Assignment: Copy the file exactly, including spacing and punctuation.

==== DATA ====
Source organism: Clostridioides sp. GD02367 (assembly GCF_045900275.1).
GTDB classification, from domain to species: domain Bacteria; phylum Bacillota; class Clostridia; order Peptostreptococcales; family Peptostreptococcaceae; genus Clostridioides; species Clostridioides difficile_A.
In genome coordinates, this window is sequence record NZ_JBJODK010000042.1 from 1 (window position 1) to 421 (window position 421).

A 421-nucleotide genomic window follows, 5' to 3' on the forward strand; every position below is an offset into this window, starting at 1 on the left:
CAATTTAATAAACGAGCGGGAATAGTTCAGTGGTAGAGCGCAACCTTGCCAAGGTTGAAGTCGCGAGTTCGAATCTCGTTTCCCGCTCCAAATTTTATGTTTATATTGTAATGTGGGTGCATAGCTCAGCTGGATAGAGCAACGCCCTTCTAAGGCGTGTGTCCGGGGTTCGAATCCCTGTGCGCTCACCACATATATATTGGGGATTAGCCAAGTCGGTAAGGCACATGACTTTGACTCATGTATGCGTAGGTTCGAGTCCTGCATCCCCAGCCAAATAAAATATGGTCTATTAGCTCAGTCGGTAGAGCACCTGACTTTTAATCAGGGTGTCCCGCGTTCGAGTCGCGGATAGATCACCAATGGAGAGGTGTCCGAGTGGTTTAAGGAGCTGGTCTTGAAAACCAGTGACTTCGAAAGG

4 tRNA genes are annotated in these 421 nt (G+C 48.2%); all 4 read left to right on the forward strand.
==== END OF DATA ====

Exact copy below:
Source organism: Clostridioides sp. GD02367 (assembly GCF_045900275.1).
GTDB classification, from domain to species: domain Bacteria; phylum Bacillota; class Clostridia; order Peptostreptococcales; family Peptostreptococcaceae; genus Clostridioides; species Clostridioides difficile_A.
In genome coordinates, this window is sequence record NZ_JBJODK010000042.1 from 1 (window position 1) to 421 (window position 421).

A 421-nucleotide genomic window follows, 5' to 3' on the forward strand; every position below is an offset into this window, starting at 1 on the left:
CAATTTAATAAACGAGCGGGAATAGTTCAGTGGTAGAGCGCAACCTTGCCAAGGTTGAAGTCGCGAGTTCGAATCTCGTTTCCCGCTCCAAATTTTATGTTTATATTGTAATGTGGGTGCATAGCTCAGCTGGATAGAGCAACGCCCTTCTAAGGCGTGTGTCCGGGGTTCGAATCCCTGTGCGCTCACCACATATATATTGGGGATTAGCCAAGTCGGTAAGGCACATGACTTTGACTCATGTATGCGTAGGTTCGAGTCCTGCATCCCCAGCCAAATAAAATATGGTCTATTAGCTCAGTCGGTAGAGCACCTGACTTTTAATCAGGGTGTCCCGCGTTCGAGTCGCGGATAGATCACCAATGGAGAGGTGTCCGAGTGGTTTAAGGAGCTGGTCTTGAAAACCAGTGACTTCGAAAGG

4 tRNA genes are annotated in these 421 nt (G+C 48.2%); all 4 read left to right on the forward strand.